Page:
The year 2017 started with world leaders decisively executing on voters’ wishes. And on the European continent there are signs of economic recovery, even if it’s happening slowly. Locally, inflation has accelerated further and political tension is mounting. But despite this, the major market indices are all up.
‘We live in a world with very low interest rates, which are likely to cause very low returns from global bonds and which have changed the pricing levels on all alternative asset classes,’ says Frederick White. It is also a highly indebted world. How did we get here? And going forward, how do we attain the best of both worlds: long-term growth together with short-term protection against downside risk? Fred White, the co-manager of the Sanlam Investment Management (SIM) Balanced Fund, shares how the fund is positioned to provide investors with yield in a risk-off environment.
Investment Strategy gives investors a QUARTERLY overview of key developments in the economic and financial markets, as well as insight into a topical trend or event.
After the 21st Raging Bull Awards ceremony held in Johannesburg last night, several portfolio managers brought home awards for being first in their category. The prestigious Raging Bull Awards ceremony recognises the top managers in the South African unit trust industry, measured on their long-term performance. The winners were the SIM Enhanced Yield Fund, the SIM Small Cap Fund and the SIIP India Opportunities Fund.
Locally, the most anticipated event for December, was the potential downgrade of SA debt by ratings agency Standard and Poor’s (S&P). In the end, S&P kept the foreign currency debt rating at one notch above sub-investment grade, but downgraded the local currency debt to BBB, still two notches above junk.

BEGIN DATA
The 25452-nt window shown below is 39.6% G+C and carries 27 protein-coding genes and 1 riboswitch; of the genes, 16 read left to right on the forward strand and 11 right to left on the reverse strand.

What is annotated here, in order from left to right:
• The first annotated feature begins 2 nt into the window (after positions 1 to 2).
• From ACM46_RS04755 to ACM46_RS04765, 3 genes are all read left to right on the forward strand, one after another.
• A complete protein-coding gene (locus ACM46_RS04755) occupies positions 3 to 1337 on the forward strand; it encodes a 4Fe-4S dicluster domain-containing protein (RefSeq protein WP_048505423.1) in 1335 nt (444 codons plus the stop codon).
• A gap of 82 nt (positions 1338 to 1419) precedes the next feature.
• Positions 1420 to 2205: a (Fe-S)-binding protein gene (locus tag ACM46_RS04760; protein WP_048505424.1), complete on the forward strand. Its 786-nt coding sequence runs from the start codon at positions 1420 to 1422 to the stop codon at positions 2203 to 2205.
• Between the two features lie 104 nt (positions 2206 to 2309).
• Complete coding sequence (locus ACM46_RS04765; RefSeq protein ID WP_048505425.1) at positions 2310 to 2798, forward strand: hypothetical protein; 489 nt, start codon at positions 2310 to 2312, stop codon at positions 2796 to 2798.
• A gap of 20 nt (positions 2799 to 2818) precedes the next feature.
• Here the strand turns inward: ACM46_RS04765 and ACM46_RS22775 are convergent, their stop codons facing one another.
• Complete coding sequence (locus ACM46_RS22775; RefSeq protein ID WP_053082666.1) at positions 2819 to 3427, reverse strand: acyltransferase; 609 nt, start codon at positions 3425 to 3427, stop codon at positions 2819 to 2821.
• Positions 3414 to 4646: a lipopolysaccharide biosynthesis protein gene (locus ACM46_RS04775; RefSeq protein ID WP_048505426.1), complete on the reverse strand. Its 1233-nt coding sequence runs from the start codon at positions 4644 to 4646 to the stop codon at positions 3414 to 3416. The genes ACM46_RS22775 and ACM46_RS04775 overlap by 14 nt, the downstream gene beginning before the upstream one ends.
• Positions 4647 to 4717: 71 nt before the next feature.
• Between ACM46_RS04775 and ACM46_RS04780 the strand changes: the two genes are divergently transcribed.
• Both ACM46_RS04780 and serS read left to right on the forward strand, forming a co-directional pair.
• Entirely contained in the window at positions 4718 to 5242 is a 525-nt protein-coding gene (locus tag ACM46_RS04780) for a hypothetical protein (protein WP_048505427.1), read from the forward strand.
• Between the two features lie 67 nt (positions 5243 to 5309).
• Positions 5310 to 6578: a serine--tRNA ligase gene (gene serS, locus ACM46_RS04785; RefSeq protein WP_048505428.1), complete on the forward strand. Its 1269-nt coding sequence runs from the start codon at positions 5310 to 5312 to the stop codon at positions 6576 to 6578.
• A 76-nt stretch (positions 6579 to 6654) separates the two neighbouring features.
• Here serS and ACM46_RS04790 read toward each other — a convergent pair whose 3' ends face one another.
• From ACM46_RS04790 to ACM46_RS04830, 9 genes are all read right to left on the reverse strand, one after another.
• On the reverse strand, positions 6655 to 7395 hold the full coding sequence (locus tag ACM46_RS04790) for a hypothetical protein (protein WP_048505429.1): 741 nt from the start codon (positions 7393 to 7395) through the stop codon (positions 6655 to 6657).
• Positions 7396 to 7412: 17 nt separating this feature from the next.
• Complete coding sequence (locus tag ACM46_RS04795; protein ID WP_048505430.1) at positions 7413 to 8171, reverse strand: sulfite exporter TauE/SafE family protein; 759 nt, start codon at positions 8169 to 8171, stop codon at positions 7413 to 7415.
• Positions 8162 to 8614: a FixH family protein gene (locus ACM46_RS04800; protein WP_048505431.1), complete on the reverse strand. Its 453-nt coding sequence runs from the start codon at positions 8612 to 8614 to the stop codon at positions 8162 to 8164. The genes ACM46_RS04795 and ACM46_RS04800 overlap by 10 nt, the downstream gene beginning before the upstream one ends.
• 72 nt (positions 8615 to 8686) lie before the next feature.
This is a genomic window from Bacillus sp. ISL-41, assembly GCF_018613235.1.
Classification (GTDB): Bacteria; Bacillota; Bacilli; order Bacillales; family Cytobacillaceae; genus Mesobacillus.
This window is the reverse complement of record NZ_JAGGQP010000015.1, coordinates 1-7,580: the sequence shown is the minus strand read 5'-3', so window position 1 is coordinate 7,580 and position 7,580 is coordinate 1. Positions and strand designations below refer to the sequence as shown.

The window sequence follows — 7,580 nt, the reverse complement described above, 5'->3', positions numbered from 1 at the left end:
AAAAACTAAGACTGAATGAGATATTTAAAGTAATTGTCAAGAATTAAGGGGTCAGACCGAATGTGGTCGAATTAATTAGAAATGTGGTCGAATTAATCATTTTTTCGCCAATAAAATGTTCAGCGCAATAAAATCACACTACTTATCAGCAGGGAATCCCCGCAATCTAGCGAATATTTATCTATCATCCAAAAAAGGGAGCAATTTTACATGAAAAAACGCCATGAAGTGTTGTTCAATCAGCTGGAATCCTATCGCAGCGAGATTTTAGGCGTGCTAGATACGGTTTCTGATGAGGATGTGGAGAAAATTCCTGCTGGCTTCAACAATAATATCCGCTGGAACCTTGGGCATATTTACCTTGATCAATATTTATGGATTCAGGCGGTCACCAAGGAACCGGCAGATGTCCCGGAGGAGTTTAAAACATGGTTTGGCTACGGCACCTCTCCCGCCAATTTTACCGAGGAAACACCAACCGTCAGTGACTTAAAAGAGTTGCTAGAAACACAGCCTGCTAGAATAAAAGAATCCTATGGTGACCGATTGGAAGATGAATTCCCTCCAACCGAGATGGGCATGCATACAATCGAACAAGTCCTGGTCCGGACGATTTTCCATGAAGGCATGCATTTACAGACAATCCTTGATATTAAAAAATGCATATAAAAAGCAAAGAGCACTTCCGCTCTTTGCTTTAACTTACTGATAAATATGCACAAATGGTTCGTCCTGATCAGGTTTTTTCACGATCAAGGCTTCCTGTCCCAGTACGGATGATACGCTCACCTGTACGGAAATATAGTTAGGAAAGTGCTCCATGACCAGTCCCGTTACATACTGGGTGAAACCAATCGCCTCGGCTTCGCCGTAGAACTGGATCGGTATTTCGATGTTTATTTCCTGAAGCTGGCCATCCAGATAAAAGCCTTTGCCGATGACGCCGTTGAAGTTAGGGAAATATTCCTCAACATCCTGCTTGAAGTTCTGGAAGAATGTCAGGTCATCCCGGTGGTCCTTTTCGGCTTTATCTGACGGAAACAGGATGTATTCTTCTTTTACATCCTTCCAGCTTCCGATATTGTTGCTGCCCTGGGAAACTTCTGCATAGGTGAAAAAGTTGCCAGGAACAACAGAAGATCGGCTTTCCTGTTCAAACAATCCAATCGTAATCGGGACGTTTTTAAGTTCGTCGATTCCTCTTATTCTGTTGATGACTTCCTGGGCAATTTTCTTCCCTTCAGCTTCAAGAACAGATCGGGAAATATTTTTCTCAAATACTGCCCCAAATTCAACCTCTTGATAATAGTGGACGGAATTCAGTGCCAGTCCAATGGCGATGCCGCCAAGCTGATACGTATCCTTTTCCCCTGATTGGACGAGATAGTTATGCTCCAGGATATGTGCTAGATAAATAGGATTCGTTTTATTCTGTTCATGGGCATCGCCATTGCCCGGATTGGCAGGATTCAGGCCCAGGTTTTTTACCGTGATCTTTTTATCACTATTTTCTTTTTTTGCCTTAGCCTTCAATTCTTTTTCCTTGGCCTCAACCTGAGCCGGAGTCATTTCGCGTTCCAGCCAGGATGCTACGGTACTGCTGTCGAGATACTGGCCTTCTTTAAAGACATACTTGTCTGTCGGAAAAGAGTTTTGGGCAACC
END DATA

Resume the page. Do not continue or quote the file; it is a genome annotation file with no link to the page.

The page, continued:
We have summarised the main events that moved the markets – locally and globally – through-out the year 2016.
The US Federal Reserve’s decision to hike the federal funds target rate from 0.25-0.50% to 0.50-0.75% on Wednesday can hardly be described as a surprise. Already after the US presidential election results, amid a sell-off in US Treasuries, markets were pricing in a near-certain increase in the US Federal Reserve’s federal funds target rate by early December. Still, this interest rate hike is only the second of this decade and occurred much later than participants of the US Federal Open Market Committee (FOMC) expected two years ago. In December 2014, most members of the FOMC thought the federal funds target rate would be 2% or higher at end 2016.
2016 was a tumultuous year in many respects, with the asset management industry facing a number of headwinds due to increased geopolitical uncertainty and unpredictable shock events.
November will be remembered for its political surprises, some pleasant and some unsettling – depending on your political stance. In the first week of the month Wall Street and Asian markets trembled in anticipation of a potential Trump victory. Once it became official, bond investors sold off billions of dollars of bonds. In fact, the Bloomberg Barclays Global Aggregate Total Return Index lost 4% in November, the biggest retreat since the start of the index.
On Friday Fitch changed its outlook attached to the BBB- ratings of SA foreign and local currency debt to negative, and warned that continued political instability could lead to the sovereign’s downgrade. It expects the political risks facing the country to remain high at least until the ANC’s leadership election in December 2017. Moody’s kept the sovereign rating unchanged at Baa2, two levels above subinvestment grade, with a negative outlook. And this coming Friday Standard & Poor’s releases its long-awaited report on the quality of South African debt. Frederick White and Mokgatla Madisha from Sanlam Investment Management believe that a downgrade is largely expected by the market and that the news is creating attractive investment opportunities.